We are pleased to report that the projects which were awarded funds for the Bridge Building Initiatives are underway.
Our first example to share is Dzestra Talks.
To summarise, this project consists of a series of lectures – a ‘street university’ – conducted in the parks and city spaces of Chernivtsi. The presenters of the lectures will be innovators, role models who have a certain cultural expertise or positive reputation – examples of how culture and civil society can be sustained and created by active individuals. These street lectures are aimed at both young people who may be looking for interesting and intellectual leisure, as well as active youth who want to share ideas and develop them. First there was some consultation sessions followed by the opening lecture. Natalia Yeryomenko and Zhan Pobe provided us with a summary of their activity to date - (NB. Thanks for the great documentation – web editor)
In May the representatives of Chernivtsi NGOs and initiative groups held a meeting in a local cafe. There were the initiatives concerned with ecology (eco-club “Zakhyst”, “Clean Ukraine”), creative work with youth (“Pazl Creative”), literature (literature club “Obelisk“), media (literature magazine Quazi), the local blogosphere Vkursi.com, “Politosophia” project), business (“Kanapa na Chaykovskoho”), urbanism (“Idee.CV”), culture (“Zentrum “Gedankendach”, Hisky Music, North Bukovyna, cinema club Carton) and the facebook community “Chernivchany”, which consists of city dwellers who are interested of the development of Chernivtsi.
We asked the participants questions like “What fields are you most interested in your work?” and “What skills do you most lack?” As for the first question, the responses were: culture, media, tourism, ecology, urbanism, social critics, street culture, urban design. They felt they lacked skills in: fundraising, project management, creativity, team building, local authority support, time management, accounting. There was also a feeling that their initiatives lacked the support of media and of other groups.
Some film documentation (in Ukrainian) can be found at: https://www.youtube.com/watch?v=iKcgcWrclQw
We found out that the local youth initiatives seek opportunities for cooperation and we have people whom we can work with. One practical need of these groups is a common information field – like a blog or website – about the activities that happen in the city. We agreed to discuss this further in the “Chernivchany” fb-community and invited everyone interested.
Another presentation took place at the SweetART Gallery (Chernivtsi modern art gallery). There were about 15 people present. We believe this lower attendance is because the previous meeting was announced as an open discussion and people are more likely to have a dialogue rather than listen to a monologue. This is a very precious observation for us — that activists community in Chernivtsi has a strong need for a dialogue and cooperation.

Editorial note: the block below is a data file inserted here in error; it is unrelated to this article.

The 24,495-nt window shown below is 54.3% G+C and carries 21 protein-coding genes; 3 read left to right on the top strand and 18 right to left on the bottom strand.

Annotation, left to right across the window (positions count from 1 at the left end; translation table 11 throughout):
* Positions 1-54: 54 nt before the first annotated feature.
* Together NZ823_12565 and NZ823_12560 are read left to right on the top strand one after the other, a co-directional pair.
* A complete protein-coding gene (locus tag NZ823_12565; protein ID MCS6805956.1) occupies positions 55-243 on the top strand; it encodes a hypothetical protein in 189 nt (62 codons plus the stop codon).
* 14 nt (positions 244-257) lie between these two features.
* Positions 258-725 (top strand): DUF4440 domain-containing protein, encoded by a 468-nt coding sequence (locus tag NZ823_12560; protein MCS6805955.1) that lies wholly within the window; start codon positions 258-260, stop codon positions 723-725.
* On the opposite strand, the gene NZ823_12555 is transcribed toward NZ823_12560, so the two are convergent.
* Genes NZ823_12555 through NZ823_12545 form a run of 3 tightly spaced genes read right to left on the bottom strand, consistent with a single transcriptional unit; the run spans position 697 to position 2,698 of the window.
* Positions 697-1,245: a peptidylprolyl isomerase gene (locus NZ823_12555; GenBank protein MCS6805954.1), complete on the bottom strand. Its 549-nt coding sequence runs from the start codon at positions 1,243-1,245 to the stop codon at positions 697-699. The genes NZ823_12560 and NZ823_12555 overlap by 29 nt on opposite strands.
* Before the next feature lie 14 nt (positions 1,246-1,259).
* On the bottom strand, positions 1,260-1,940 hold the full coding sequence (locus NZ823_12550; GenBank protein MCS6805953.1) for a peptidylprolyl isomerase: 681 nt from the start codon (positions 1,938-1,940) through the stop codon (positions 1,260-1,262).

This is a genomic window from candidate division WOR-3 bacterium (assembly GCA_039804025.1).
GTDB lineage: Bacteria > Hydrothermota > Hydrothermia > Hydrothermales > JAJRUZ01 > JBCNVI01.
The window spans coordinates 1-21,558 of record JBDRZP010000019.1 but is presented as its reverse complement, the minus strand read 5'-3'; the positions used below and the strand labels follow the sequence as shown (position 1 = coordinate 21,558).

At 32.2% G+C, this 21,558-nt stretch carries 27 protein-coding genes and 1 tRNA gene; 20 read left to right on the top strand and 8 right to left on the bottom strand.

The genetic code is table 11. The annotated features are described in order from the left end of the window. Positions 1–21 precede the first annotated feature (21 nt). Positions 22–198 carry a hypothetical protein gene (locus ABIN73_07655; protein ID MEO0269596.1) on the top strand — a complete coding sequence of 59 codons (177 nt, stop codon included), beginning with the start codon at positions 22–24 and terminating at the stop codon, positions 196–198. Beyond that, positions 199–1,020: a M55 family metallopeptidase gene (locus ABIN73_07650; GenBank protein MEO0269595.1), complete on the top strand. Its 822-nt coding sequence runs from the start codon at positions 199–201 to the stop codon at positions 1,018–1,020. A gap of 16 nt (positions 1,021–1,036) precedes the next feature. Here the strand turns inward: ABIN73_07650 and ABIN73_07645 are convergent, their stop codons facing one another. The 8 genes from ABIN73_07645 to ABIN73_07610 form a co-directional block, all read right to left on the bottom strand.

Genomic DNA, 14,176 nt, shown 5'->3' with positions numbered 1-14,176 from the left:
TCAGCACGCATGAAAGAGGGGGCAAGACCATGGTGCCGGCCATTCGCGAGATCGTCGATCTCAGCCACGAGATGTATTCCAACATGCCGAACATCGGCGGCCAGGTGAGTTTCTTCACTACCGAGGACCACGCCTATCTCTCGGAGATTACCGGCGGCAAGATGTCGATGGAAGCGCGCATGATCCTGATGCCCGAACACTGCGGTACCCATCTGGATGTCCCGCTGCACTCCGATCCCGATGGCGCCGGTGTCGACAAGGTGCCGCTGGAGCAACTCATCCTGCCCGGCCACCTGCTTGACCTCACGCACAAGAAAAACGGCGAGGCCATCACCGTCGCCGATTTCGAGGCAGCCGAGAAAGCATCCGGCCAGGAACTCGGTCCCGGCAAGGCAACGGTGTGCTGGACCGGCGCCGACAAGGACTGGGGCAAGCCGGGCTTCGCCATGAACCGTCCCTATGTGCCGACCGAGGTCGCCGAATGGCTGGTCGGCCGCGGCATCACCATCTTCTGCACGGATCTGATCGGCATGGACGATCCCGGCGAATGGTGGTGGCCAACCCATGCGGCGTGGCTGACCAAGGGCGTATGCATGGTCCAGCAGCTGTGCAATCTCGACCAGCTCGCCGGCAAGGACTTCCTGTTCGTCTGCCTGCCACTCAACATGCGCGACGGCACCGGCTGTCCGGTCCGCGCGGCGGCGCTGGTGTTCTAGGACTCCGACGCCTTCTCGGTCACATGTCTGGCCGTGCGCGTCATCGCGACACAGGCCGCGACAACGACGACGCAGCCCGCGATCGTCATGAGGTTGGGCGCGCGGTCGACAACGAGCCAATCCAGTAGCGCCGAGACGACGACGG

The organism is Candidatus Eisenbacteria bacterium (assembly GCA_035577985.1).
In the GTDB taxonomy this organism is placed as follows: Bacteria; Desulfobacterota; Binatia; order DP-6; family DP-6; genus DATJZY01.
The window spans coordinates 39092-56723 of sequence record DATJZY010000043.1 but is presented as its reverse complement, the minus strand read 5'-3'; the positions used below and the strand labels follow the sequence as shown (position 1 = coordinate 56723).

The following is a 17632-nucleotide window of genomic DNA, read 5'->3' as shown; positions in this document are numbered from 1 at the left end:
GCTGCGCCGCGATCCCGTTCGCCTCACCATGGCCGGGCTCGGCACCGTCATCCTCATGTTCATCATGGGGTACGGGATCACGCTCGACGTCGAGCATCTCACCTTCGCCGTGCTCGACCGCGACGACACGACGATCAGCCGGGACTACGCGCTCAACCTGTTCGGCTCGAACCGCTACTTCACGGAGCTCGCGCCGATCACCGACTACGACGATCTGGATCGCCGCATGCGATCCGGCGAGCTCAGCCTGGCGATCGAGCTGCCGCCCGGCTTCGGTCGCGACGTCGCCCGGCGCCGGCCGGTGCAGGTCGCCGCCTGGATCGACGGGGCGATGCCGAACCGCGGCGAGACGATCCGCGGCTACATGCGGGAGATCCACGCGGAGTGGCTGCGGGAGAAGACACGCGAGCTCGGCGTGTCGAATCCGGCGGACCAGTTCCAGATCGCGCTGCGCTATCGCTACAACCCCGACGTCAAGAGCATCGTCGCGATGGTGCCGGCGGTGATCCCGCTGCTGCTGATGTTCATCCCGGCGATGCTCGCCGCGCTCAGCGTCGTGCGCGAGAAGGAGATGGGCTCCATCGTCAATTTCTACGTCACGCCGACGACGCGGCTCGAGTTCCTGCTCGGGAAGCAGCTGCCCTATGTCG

During the presentation we talked about our side-projects (Carton, 3/4 club etc.) and a previous incarnation of the Street University project. We stated our short-term and long-term goals and showed the institutions that are role models for us. The public was active and asked many questions concerning our current project Dzestra Talks. Everyone was interested who the lecturers would be, and at this point we could confirm two of the lecturers. There were also questions about the future of the project and willingness to negotiate with the citizens and so on.
The first lecture of the Dzestra Talks project then took place on the 14th of June in the City Council Gallery. The lecturer, Tetiana Montian, based in Kyiv, is a lawyer and blogger, specifically interested in civil and commercial law. For 5 years she has been working on the property rights reform. Tetiana also translates to Ukrainian books on economics – for example, she has translated Elinor Ostrom’s “Governing the Commons”.
The topic of the lecture was “Challenges of Local Municipalities in Ukraine”. Tetiana started with a statement that in Ukraine local communities aren’t aware of their property rights. For example, if they own an apartment in a multi-storied building, they think that it’s only their apartment that is in their property. And this problem develops into the bigger one. Not only people are unaware of their rights in their houses, they don’t know about their rights in their cities. They don’t know that they are the actual owners of the local properties, not the authorities. So people can govern their properties on their own, if they negotiate.
But another problem, according to Tetiana, is that Ukrainians are reluctant to negotiate. They are accustomed to the discourse of power, not negotiation. Unlike many Europeans, they don’t feel they have rights for changes in their house/city/country. And they don’t see that the power for these changes comes in negotiation.
At the end of the lecture, Tetiana emphasised that only cooperation and mutual trust will make any reforms work out for Ukraine. The grassroot initiatives will be useful if they can be more numerous, more solid and united.
Approximately 40 people attended the lecture.
News coverage of this can be viewed at (in Ukrainian):
Photos: Yaroslav Pukas